Last but not least, the war in Ukraine could force the EU to eventually draft its own global strategy. This indeed could be a breakthrough given its rather turbulent recent history, and it may help the push toward a real European unification. On an even broader level, it might strengthen the awareness of the global alliance of democracies that the ‘great new divide’ of our time is – and most probably for our and the next generation will remain – one between democracies and non-democracies. There may also be recognition that this divide is not simply replacing the Cold War but – after the ‘happy period of indiscriminate globalisation’ that occurred between 1991 and 2016 – is instead opening up a new, perhaps more complex chapter of systemic competition and confrontation that will characterise the coming decades.
The Russia-Ukraine war, last but not least, shows that democracies have to unite and that, for example, the new brand of ‘Caesarean politics’ in Central Eastern Europe risks damaging this unity from a geopolitical perspective – something Poles and Hungarians in particular may now be starting to understand on a more practical level. This war is forcing Europeans to understand that ‘the weakness of democrats is more dangerous than the ado of reactionaries’, as Roger de Weck put it. And it will make Europeans more sceptical about China’s ‘New Silk Road’, too, which could be interpreted as another authoritarian project into the heart of (very different, and partly competing) European regions by different means.
More generally, the Russia-Ukraine war will bring about a less one-sided understanding in Europe of what a nation and a supra-national integration project such as the EU should be by re-balancing power, welfare, and peace projections. This includes the insight that – as former German President and Lutheran pastor Joachim Gauck put it – a ‘strong defence of what we love is necessary and normal. It is not war-mongering or anti-peace’. The war will thus normalise the concept of nation within supranational bodies such as the EU; and it ultimately will teach us that authoritarianisms are here to stay, which means that there will be no unified world system in the foreseeable future, and that democracies will have to develop stable and encompassing multi-resilience strategies on how to deal with cooperation, with the future of globalisation, and with systemic rivalries in the long term.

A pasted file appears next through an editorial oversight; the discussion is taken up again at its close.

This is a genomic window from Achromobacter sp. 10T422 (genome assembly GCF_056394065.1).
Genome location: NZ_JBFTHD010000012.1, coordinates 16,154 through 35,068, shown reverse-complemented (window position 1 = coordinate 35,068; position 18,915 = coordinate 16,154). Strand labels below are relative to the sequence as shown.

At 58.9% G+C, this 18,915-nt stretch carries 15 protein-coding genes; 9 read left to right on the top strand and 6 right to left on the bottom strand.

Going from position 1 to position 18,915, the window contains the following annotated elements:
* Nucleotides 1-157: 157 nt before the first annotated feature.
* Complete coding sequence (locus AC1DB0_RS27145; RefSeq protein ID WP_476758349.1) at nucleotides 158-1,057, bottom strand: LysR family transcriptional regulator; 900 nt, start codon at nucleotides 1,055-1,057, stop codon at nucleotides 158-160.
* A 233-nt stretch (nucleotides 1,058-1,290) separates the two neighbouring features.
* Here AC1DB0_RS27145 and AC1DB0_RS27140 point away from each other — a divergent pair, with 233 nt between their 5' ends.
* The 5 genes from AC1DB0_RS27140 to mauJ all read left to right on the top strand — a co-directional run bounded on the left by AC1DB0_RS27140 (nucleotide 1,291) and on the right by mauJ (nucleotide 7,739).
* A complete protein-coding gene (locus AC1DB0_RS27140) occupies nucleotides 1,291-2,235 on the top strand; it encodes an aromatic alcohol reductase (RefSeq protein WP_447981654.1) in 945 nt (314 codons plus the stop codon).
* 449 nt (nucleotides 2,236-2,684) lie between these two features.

All of these are effects that could unleash trajectories that are contrary to what the Russian President wanted to achieve. The Ukraine war could thus ultimately be a turn against Russian authoritarianism – and against authoritarianism in principle. This suggests that the Russian leadership may not be interested in going much further with open confrontation or even in escalating the war, let alone turning to nuclear means. Nevertheless, seen from an evolutionary lens, authoritarianism in Russia has evolved from being predictable and to some extent accommodating at the end of the 20th century, to unpredictable and extreme over the course of the 21st century. The Russian war in Ukraine can be seen as proof of the dangers of a widely unchallenged evolution of authoritarianism.
At the same time, the more than two-decade long reign of Russia’s current elite will not be able to modify the fact that the notion of ‘Russia’ describes a grand – spiritually and productively – nation with a globally influential history; a most honourable, generous and brave population that often suffered under its governments; and a bright, majestic and overwhelming culture which is part of Europe’s and the world’s cultural and religious humanity. No one can appropriate or change these historic facts, not even if they apply the most sophisticated technological, propagandistic, or ideological tools in recent human history to restrict perceptions at home and abroad.
And despite the emotions that are inevitably generated by a conflict, the great world cultures and nations at play in this war must not be equated with politics. We should distinguish between governments and countries. We should distinguish between institutions, ideologies, systems, and people. In the long run, there must be reconciliation, because after wars, ‘the others’ continue to be there, just as we do. We have to coexist, even across systems, and despite all odds and differences. We are all human, and we all are brothers and sisters, as the religions of the world tell us on the basis of millennial experience. In the end, humanity and reason have always prevailed throughout human history. They will hopefully do so this time, too.
Note: This article gives the views of the author, not the position of EUROPP – European Politics and Policy or the London School of Economics. Featured image credit: kremlin.ru